How would a true brand loyalist react? Let’s bring this home with the help of the Mustang Fan Club.

Mustang Fan Club: “My personal opinion on the Mustang Mach-E…”

I haven’t been able to find the name* of the Mustang Superfan who authors content at the MFC website (will update as able), but I did want to lead here with their self-described credentials:

“I personally have never owned another vehicle other than Mustang. My first car was a 2001 Mustang V6, the second was a 2011 Mustang GT and my current Mustang is a 2015 Mustang GT. All of them have been my daily driver. At times, a larger car would have been advantageous for me to own. I’m sure my bank account would like for me to stop going to the gas station every other day. 93 octane gets expensive! But I chose Mustang because it gives me a feeling no other car has given me. I have driven my fair share of high horsepower and exotic vehicles but at the end of the day, the Ford Mustang is where my passion stays.”

Okay, yes. This is my brand expert. 

And by “brand expert” I mean someone who is going to help me resolve what, in my mind, is this Mach-E brand identity paradox. 

And by “resolve” I mean I assumed I’d found someone who would say an electric Mustang isn’t a paradox, it’s an aberration. 

Someone who would probably lead with some nice comments about the benefits of electric vehicles and green tech followed by a bone-snapping takedown by someone furious at Ford for, despite any and all good intentions, so obviously straying from the Mustang Way. 


Was I wrong. 

And now I get it. 

And now I am at peace. 

Let’s begin with a POV only a true lifelong fan of the brand would think to add to their review:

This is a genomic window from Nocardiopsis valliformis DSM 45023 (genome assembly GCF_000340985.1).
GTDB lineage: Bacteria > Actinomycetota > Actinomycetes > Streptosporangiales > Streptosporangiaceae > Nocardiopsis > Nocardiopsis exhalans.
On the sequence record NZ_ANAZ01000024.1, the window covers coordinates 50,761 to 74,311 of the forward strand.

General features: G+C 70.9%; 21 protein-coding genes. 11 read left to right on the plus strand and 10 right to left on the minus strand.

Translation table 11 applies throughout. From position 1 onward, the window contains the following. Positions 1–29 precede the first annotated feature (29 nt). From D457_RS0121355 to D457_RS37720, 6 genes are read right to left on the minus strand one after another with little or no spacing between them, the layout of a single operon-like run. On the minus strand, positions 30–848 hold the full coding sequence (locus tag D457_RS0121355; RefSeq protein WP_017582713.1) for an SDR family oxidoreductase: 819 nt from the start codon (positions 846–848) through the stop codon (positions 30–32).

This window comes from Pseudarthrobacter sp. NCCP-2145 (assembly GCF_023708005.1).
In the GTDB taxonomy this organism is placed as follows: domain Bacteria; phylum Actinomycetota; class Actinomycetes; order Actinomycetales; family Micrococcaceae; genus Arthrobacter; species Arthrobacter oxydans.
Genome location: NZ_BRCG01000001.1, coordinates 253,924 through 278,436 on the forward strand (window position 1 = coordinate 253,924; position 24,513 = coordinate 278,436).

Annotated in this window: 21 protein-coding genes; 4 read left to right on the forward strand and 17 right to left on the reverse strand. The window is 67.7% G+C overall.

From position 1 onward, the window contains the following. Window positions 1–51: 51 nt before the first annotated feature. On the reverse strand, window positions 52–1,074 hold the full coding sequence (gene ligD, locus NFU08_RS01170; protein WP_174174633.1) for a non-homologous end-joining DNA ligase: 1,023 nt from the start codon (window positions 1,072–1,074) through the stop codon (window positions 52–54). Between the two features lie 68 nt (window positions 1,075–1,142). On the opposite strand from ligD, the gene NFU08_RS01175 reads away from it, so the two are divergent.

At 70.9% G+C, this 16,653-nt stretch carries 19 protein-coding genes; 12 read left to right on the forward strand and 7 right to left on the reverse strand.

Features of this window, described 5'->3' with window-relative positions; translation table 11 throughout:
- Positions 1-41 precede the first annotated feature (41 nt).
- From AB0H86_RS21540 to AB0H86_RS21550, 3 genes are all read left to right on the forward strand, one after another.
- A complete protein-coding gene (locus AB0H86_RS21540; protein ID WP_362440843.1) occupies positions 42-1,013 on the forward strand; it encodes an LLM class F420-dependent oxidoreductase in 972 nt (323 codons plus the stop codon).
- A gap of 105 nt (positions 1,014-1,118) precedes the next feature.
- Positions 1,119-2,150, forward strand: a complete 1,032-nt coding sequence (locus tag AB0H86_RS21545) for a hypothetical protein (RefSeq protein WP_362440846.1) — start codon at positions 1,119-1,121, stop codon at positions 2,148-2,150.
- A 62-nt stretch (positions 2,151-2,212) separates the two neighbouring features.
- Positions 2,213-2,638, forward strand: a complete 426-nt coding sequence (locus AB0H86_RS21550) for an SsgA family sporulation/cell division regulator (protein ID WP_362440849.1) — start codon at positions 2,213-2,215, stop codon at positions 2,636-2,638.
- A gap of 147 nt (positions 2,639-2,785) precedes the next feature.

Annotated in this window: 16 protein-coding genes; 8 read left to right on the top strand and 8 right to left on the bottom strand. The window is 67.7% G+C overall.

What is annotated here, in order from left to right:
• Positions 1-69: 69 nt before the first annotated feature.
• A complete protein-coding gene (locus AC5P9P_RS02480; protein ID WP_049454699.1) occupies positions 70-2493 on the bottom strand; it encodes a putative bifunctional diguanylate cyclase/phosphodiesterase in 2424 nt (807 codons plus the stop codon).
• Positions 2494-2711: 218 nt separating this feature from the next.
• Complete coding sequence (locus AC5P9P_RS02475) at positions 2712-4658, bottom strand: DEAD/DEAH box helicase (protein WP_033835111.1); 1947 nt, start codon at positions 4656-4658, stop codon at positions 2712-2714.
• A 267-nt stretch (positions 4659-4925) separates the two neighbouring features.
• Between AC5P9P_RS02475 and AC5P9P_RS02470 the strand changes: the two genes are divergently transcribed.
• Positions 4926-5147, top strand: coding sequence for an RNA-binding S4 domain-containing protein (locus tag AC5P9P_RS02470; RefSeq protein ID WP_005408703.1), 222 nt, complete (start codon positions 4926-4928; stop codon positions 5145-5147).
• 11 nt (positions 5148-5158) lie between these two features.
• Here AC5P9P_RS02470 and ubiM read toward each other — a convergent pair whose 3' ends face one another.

“I want to mention the Mustang II generation for a second. Mustang II was produced during 1974 – 1978. During that time in history the OPEC fuel crisis was in full swing. This caused major restraints in the automotive world so therefore are beloved high horsepower, rowdy Mustangs we choked down to meet the automotive standards of the time.”“The Mustang community tends to forget the 1974 Mustang II was the first of only two Mustang models to be honored with the Motor Trend Car of the Year Award. Between 1974 and 1978 Mustang II models sold over 1,100,000 Mustangs within those four years. That’s just over 10% of total Mustang sales to date! The point I’m trying to make here is we all have our own opinion on what Mustang means to us. Mustang has been here for the past 55 years because of how it adjusted with the world around us.” 

How IT adjusted with the world around US.

Superfan continues:

“The slogan Mustang Fan Club has always gone by: “It’s not just a car, it’s a lifestyle”. We all have different lifestyles and Mustang fits into our lives differently…I have driven my fair share of high horsepower and exotic vehicles but at the end of the day, the Ford Mustang is where my passion stays.”

This all is just… fantastic. 

As a marketing, advertising, content…whatever the hell I am, I’ve spent a lot more time under the hoods of brands than I have cars. And there is a TON of to-do about how brands need to be like real people so that we (human beings) can relate to them. There is as much, if not more, to-do about whether or not that’s all bull pucky. 

Let’s (carefully) step over all of that for now. 

Because most of this bushwah focuses on how to make brands relevant, not how to keep them relevant. 

And what twaddle there is about brand relevance focus on what we, the consumers, want. Not what we need

And what we need is greatly, increasingly, critically determined by the world around us right now. 

We have 12 years left to make the changes needed to avoid the first big calamitous shift in global temperatures. And I say “first calamitous shift,” from a position of privilege, because our destabilizing climate is already impacting people world-wide. 

And folks under the hoods of brands like Mustang, big brands that thousands, if not millions, of people have big silly beautifully strong feelings for, should be doing exactly what Mustang Superfan nails in their review–pushing the brands in their charge to adjust with the world around us.

Not everyone will be happy. No one ever is. But we live in a world that needs us to make some major changes. Soon. So, here’s to more shake-ups caused by more electric Mustangs. It’s going to be an intense ride.

But intense rides can also be a lot of fun…

*Jaron Cole!

Ben Schmidt

Author Ben Schmidt